With a landmass of over 30 million square kilometers, and over 1 billion people, sadly, the African continent still falls short in the global air service market, with less than 1 percent share.
According to a recent World Bank report, “Africa has less than 1 percent of the global air service market despite having more than 12 percent of the world population”.
The report implies that Africa’s 12 percent share of world population is serviced by only 3.9 percent of all scheduled air service seats in the world, resulting in little or no air connectivity, high airfares, cargo movement and especially impeding ease of investment flow and ushering poor economic development across the continent.
The short fall also results in the loss of over $5 billion annually from investments that could not take off, or collapsed due to poor connectivity and lack of efficient transportation infrastructure. Meanwhile, while there were 1,088 routes flown within Africa in 1994, the figure had gone to 719 in May 2013 and is further going down, despite increasing demand for air transportation in Africa.
Speaking on the issue, Femi Adefowope, head, HRG & GSA for Delta Airlines in Nigeria, noted that with the fastest growing global population in the world, a swelling middle class in nearly every country, thus driving unprecedented levels of demand and production, Africa has potential for a viable aviation industry with good returns on investment.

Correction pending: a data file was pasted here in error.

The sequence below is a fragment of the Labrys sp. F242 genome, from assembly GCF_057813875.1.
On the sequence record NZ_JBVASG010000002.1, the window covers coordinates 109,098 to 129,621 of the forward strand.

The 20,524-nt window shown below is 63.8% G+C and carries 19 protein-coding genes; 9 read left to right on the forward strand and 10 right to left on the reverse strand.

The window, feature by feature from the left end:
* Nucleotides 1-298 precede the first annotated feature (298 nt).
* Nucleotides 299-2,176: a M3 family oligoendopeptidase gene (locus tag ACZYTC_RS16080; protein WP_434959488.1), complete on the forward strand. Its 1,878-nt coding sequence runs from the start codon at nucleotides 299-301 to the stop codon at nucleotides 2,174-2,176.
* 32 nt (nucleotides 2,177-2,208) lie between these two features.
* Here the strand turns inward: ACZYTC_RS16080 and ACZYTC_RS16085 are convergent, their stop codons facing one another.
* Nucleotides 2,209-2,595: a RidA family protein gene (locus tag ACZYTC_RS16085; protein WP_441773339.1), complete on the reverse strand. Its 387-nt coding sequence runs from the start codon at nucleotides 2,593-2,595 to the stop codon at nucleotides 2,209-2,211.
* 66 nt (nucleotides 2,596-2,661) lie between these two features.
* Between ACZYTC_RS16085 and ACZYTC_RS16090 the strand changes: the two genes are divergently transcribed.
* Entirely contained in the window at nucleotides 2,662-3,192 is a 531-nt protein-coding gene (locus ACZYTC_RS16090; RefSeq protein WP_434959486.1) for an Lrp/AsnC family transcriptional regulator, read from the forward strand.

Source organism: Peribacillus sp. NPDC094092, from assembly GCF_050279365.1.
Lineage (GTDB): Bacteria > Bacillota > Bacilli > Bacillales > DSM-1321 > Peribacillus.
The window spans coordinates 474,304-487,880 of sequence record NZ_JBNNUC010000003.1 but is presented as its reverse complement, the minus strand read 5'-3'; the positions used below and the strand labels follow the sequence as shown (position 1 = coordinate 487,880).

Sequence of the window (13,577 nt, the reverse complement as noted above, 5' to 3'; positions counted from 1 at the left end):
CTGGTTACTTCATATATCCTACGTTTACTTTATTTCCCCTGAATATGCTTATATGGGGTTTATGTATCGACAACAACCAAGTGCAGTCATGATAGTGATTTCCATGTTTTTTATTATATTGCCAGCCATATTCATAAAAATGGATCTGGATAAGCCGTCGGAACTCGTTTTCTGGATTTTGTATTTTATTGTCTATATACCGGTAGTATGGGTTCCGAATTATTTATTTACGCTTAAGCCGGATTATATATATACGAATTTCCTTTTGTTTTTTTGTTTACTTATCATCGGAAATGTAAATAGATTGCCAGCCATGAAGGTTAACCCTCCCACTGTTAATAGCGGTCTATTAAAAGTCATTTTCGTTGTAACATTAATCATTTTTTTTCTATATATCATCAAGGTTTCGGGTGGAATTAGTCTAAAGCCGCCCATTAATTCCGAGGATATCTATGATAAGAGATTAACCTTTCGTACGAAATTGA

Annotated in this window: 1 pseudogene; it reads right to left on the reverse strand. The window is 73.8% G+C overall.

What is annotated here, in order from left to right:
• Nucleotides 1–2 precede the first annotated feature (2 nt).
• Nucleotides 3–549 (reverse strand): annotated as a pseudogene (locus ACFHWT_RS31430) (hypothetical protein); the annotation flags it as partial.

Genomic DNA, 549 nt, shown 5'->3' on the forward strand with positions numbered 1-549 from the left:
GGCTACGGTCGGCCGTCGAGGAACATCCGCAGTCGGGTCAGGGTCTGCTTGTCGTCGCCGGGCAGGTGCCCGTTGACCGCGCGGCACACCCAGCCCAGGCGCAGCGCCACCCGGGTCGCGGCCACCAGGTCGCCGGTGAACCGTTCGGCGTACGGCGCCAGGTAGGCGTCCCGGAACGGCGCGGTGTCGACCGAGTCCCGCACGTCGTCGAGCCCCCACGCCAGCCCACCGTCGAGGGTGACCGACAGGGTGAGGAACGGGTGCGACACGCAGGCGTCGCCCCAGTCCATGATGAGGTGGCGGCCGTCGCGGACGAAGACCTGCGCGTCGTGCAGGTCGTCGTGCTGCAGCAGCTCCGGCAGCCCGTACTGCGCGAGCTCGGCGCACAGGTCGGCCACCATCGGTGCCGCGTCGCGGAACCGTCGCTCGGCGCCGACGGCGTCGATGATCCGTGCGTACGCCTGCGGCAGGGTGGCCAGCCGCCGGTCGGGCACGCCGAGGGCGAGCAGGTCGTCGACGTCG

Comparing the viability of aviation business in other climes, Adefope said by contrast, the population of North America and Europe combined, which is roughly equal to that of Africa, has access to approximately 54.6 percent of global aviation seat capacity, due sustained investments in the sector over there, despite their peculiar challenges.
He therefore, urged African investors and their foreign partners to shun the prejudice against doing business on the continent and invest as experience and empirical facts have consistently shown that return on investment (ROI) is significantly higher in those countries that present higher barriers or impediments/constraints to easy business transactions.
“In other words, hard-nosed and serious minded investors who stick it out, in spite of the daunting difficulties/ challenges in the African environment, usually “smile to the banks”. Examples include Coca Cola, MTN and Delta Air Lines among others”, he said.
On the impact on indigenous businesses across the continent, Kwabena Adjei, group chairman, Kasapreko Company Limited, makers of the popular Alomo Bitters, noted that most African entrepreneurs often cannot grow their businesses beyond their own country because of the poor air connectivity and transportation.
Adjei noted that better and easy air connectivity would enable his company to expand its distributors beyond Nigeria, Burkina-Faso, Cote d’Ivoire, Togo and Liberia to other African countries and overseas, where air cargo could speed up distribution.
However, to woo huge investments in the African aviation industry, Adjei observed that issues impeding ease of doing business across the continent, such as high tariffs/tax, stringent travel/visa, work permit requirements, applicable laws and statutes, business barriers, among others should be addressed and backed by enabling laws.
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